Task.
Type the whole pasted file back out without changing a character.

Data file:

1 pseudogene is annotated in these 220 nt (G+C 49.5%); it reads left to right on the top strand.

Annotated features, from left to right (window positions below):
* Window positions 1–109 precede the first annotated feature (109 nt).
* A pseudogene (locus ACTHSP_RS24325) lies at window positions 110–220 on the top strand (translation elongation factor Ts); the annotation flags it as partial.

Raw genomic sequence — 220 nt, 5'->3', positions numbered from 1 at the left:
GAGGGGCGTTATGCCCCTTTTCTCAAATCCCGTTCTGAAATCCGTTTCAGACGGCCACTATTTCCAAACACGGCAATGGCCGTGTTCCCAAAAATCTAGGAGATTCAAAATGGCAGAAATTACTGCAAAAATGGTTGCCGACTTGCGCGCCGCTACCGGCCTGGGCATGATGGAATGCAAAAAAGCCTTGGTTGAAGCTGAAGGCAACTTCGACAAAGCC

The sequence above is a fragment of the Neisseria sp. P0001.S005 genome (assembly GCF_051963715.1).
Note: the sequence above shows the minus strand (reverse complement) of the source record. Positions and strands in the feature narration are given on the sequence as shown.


1 pseudogene is annotated in these 220 nt (G+C 49.5%); it reads left to right on the top strand.

Annotated features, from left to right (window positions below):
* Window positions 1–109 precede the first annotated feature (109 nt).
* A pseudogene (locus ACTHSP_RS24325) lies at window positions 110–220 on the top strand (translation elongation factor Ts); the annotation flags it as partial.

Raw genomic sequence — 220 nt, 5'->3', positions numbered from 1 at the left:
GAGGGGCGTTATGCCCCTTTTCTCAAATCCCGTTCTGAAATCCGTTTCAGACGGCCACTATTTCCAAACACGGCAATGGCCGTGTTCCCAAAAATCTAGGAGATTCAAAATGGCAGAAATTACTGCAAAAATGGTTGCCGACTTGCGCGCCGCTACCGGCCTGGGCATGATGGAATGCAAAAAAGCCTTGGTTGAAGCTGAAGGCAACTTCGACAAAGCC

The sequence above is a fragment of the Neisseria sp. P0001.S005 genome (assembly GCF_051963715.1).
Note: the sequence above shows the minus strand (reverse complement) of the source record. Positions and strands in the feature narration are given on the sequence as shown.